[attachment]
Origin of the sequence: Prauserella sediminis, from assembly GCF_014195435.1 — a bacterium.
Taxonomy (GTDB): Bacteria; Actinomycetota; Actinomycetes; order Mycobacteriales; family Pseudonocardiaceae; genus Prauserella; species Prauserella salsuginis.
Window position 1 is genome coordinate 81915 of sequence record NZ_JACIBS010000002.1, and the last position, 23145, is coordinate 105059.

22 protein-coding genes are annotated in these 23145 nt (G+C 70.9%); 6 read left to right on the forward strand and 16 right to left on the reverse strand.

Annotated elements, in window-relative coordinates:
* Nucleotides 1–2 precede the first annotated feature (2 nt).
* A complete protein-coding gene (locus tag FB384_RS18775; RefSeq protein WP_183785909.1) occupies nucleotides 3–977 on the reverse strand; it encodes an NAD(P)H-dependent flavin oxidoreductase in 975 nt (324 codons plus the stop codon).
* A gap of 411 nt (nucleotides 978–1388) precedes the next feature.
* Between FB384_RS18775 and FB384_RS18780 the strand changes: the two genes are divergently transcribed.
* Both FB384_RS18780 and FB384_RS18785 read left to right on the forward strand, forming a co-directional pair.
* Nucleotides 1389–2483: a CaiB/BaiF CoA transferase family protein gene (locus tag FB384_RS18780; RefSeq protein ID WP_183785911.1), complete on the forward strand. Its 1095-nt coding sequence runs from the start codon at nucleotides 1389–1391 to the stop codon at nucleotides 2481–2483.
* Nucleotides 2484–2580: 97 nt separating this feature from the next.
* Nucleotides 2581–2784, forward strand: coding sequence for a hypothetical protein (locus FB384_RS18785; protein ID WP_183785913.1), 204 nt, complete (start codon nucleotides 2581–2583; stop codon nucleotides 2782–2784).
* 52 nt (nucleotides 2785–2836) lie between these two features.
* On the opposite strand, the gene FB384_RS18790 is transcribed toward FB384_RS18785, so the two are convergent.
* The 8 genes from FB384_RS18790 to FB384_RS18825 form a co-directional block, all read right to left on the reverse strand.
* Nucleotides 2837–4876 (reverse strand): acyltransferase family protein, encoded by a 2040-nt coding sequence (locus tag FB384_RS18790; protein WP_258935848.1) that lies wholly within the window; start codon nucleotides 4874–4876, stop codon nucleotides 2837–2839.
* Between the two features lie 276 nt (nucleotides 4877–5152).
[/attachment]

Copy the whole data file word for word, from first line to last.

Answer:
Origin of the sequence: Prauserella sediminis, from assembly GCF_014195435.1 — a bacterium.
Taxonomy (GTDB): Bacteria; Actinomycetota; Actinomycetes; order Mycobacteriales; family Pseudonocardiaceae; genus Prauserella; species Prauserella salsuginis.
Window position 1 is genome coordinate 81915 of sequence record NZ_JACIBS010000002.1, and the last position, 23145, is coordinate 105059.

22 protein-coding genes are annotated in these 23145 nt (G+C 70.9%); 6 read left to right on the forward strand and 16 right to left on the reverse strand.

Annotated elements, in window-relative coordinates:
* Nucleotides 1–2 precede the first annotated feature (2 nt).
* A complete protein-coding gene (locus tag FB384_RS18775; RefSeq protein WP_183785909.1) occupies nucleotides 3–977 on the reverse strand; it encodes an NAD(P)H-dependent flavin oxidoreductase in 975 nt (324 codons plus the stop codon).
* A gap of 411 nt (nucleotides 978–1388) precedes the next feature.
* Between FB384_RS18775 and FB384_RS18780 the strand changes: the two genes are divergently transcribed.
* Both FB384_RS18780 and FB384_RS18785 read left to right on the forward strand, forming a co-directional pair.
* Nucleotides 1389–2483: a CaiB/BaiF CoA transferase family protein gene (locus tag FB384_RS18780; RefSeq protein ID WP_183785911.1), complete on the forward strand. Its 1095-nt coding sequence runs from the start codon at nucleotides 1389–1391 to the stop codon at nucleotides 2481–2483.
* Nucleotides 2484–2580: 97 nt separating this feature from the next.
* Nucleotides 2581–2784, forward strand: coding sequence for a hypothetical protein (locus FB384_RS18785; protein ID WP_183785913.1), 204 nt, complete (start codon nucleotides 2581–2583; stop codon nucleotides 2782–2784).
* 52 nt (nucleotides 2785–2836) lie between these two features.
* On the opposite strand, the gene FB384_RS18790 is transcribed toward FB384_RS18785, so the two are convergent.
* The 8 genes from FB384_RS18790 to FB384_RS18825 form a co-directional block, all read right to left on the reverse strand.
* Nucleotides 2837–4876 (reverse strand): acyltransferase family protein, encoded by a 2040-nt coding sequence (locus tag FB384_RS18790; protein WP_258935848.1) that lies wholly within the window; start codon nucleotides 4874–4876, stop codon nucleotides 2837–2839.
* Between the two features lie 276 nt (nucleotides 4877–5152).